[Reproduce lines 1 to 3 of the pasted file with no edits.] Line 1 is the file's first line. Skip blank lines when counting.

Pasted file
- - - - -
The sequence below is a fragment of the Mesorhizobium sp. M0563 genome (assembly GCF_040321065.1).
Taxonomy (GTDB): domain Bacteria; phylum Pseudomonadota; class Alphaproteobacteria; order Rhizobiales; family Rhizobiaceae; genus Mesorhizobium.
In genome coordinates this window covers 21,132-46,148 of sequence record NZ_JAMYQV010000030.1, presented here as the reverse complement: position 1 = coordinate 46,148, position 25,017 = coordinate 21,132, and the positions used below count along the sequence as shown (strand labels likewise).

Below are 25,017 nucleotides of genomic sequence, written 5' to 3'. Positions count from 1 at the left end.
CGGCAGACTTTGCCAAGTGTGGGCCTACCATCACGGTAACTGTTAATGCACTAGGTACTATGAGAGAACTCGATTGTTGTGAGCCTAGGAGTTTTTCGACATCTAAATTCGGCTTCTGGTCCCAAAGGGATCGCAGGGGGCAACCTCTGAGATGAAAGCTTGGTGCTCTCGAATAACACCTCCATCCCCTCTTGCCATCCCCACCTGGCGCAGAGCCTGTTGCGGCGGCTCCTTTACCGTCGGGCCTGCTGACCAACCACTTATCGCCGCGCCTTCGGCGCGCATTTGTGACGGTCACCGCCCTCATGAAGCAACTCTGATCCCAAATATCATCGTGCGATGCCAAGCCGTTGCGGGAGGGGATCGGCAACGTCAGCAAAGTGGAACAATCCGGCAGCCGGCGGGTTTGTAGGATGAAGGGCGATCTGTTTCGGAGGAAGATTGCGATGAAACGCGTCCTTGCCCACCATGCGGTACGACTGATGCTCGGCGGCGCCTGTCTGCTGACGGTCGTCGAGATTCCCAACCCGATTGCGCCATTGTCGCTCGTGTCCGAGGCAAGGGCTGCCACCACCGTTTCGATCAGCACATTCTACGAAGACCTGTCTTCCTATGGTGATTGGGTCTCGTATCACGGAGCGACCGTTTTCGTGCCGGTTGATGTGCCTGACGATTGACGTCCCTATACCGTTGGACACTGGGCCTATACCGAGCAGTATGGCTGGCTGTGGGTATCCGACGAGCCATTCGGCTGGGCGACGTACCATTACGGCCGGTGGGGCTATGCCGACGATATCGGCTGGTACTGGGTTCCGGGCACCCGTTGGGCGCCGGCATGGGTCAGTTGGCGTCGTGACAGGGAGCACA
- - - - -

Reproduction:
The sequence below is a fragment of the Mesorhizobium sp. M0563 genome (assembly GCF_040321065.1).
Taxonomy (GTDB): domain Bacteria; phylum Pseudomonadota; class Alphaproteobacteria; order Rhizobiales; family Rhizobiaceae; genus Mesorhizobium.
In genome coordinates this window covers 21,132-46,148 of sequence record NZ_JAMYQV010000030.1, presented here as the reverse complement: position 1 = coordinate 46,148, position 25,017 = coordinate 21,132, and the positions used below count along the sequence as shown (strand labels likewise).